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'Faultless Disagrement'?

Thursday, August 31, 2006

One of the issues we have sometimes discussed at the Relativism Seminar is faultless disagreement. The notion comes, I take it, from Crispin’s discourse failing to exert cognitive command, but I don’t remember if the phrase occurs already in Truth & Objectivity.

In any case, I was thinking it would be appropriate to characterize it terms along the lines of: there are possible contrasting variation in judgements about issues in the domain that does not involve fault in any of the participants. If something like this is adopted, then the appearance of faultless disagreement seems to be a (neutral) datum for relativists and non-relativists alike: different relativisms (moderate and radical, indexical and non-indexical) offer different accounts of how to endorse such appearances, whereas realist, insensitive invariantist alternatives try to explain such appearances away.

(Of course, as Elia has observed, crucial work should be done by 'contrasting' in the suggested characterization—otherwise judgements expressible by ‘I am tired’ and ‘I am not tired’ would qualify. For my own elaboration, see this paper.)

Some other people (see for instance Max‘Faultless Disagreement’) require further that there be a single content or proposition which is contrastingly judged. According to this more restricted sense, it seems to me, it can no longer be just taken for granted that there seems to be faultless disagreement, nor all versions of relativism would endorse the appearances – notably, indexical versions would not. These I take to favor the more liberal usage I suggested.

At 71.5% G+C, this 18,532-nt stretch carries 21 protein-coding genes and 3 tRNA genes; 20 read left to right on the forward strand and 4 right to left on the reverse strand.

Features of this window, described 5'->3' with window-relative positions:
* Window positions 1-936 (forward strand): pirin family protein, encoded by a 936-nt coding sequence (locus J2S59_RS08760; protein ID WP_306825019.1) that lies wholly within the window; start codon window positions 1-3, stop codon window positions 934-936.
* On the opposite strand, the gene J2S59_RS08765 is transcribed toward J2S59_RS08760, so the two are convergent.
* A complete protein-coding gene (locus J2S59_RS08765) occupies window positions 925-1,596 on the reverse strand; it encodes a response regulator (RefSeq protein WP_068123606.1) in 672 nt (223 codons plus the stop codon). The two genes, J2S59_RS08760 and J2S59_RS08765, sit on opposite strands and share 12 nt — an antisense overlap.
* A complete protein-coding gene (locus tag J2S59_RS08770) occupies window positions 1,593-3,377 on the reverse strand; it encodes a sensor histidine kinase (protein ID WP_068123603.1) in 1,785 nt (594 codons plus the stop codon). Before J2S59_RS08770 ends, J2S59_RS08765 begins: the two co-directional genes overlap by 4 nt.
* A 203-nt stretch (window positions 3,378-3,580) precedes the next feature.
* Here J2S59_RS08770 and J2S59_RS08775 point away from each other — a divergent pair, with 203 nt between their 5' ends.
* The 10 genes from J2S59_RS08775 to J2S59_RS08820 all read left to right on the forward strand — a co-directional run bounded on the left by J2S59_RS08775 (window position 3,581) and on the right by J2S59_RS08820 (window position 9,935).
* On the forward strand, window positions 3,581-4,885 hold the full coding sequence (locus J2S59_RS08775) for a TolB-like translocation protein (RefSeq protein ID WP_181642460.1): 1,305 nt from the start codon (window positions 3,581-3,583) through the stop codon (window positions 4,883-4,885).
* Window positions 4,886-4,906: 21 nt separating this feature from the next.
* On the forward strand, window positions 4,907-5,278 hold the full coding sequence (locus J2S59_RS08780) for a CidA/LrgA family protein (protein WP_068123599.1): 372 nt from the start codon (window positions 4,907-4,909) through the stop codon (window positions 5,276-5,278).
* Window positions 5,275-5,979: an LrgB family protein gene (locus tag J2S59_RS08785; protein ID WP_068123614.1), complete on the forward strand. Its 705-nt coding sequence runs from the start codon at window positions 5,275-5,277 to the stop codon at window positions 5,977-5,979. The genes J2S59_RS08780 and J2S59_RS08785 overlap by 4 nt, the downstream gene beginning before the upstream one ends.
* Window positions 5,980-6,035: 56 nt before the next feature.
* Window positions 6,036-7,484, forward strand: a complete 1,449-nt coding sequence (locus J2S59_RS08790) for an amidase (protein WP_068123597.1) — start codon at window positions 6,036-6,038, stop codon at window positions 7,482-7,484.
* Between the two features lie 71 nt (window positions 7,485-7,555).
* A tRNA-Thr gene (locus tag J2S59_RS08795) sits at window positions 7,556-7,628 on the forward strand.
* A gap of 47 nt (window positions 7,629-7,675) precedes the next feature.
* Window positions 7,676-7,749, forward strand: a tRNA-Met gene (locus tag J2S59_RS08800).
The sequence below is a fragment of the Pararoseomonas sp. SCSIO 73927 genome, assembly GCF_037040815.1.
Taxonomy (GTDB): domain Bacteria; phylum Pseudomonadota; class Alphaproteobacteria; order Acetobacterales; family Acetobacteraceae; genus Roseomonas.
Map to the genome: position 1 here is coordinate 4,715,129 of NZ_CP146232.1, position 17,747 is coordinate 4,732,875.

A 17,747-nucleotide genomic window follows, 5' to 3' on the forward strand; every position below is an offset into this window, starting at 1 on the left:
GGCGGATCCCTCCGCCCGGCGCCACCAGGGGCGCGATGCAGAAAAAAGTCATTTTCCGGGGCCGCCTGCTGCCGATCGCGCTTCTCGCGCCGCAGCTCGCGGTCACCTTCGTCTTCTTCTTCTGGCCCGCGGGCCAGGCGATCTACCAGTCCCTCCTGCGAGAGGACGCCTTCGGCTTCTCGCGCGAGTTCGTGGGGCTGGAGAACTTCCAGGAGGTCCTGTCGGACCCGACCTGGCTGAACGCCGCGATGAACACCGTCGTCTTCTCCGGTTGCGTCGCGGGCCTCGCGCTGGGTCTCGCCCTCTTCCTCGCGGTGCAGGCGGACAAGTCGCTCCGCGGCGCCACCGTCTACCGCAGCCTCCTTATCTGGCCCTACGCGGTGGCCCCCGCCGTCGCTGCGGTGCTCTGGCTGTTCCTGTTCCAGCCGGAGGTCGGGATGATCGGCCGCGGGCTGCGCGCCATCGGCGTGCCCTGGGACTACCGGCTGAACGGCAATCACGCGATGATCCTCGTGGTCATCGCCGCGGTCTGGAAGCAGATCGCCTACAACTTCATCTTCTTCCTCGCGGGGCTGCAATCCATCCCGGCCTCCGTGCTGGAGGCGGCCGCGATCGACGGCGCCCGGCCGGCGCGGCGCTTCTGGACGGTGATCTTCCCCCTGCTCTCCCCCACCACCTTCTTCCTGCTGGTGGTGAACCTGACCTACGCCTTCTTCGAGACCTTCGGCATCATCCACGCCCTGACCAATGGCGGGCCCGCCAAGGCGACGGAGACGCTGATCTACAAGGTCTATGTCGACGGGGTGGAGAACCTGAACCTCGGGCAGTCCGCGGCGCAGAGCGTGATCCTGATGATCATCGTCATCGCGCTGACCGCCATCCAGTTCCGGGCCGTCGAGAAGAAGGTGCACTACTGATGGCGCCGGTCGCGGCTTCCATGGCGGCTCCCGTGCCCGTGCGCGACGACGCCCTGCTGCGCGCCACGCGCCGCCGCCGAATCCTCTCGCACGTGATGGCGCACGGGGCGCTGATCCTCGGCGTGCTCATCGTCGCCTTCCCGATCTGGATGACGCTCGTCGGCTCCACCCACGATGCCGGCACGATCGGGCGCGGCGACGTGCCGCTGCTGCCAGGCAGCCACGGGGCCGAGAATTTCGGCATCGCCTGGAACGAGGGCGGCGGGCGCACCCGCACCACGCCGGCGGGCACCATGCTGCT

Any thoughts?
 

Worlds and Times Enough or Locations?

Wednesday, August 16, 2006

Last year we discussed Andy Egan’s ‘Second-Order Predication and the Metaphysics of Properties’ (AJP 82 (2004), 4867), at the Metaphysics Reading Group in a couple of sessions.

In the paper, it is argued that properties should be identified with functions from worlds to extensions, as a way of solving the following problem: If properties are sets of (possible) instances, things that exist in more than one world can’t have any of their properties contingently. Properties like being green exists in more than one world, but have some properties contingently: being somebody’s favourite property.

Then, although more tentatively, it is argued that properties should be identified with functions from worlds and times to extensions, as a way of solving the following problem: If properties are functions from worlds to extensions, then things without temporal parts can’t have any of their properties at some but not other times. Properties like being bent don’t have temporal parts, but have some properties at some but not other times: being coinstantiated with being hungry.

I think I am generally sympathetic, but I was concerned that the same kind of reasoning would also motivate that properties should be identified with functions from worlds and times and places (or locations, for short) to extensions. After all, (i) “Second-order predication” of properties such as having many instances around seem to pose similar problems to the world-time proposal, by being possibly true at some places but not others; (ii) there seem to be parallel cases of spatially self-locating attitudes; and (iii) the response to Lewis' concern seems similarly effective as to defend the world-time-place proposal from the charge that these are relations rather than properties.

Any views?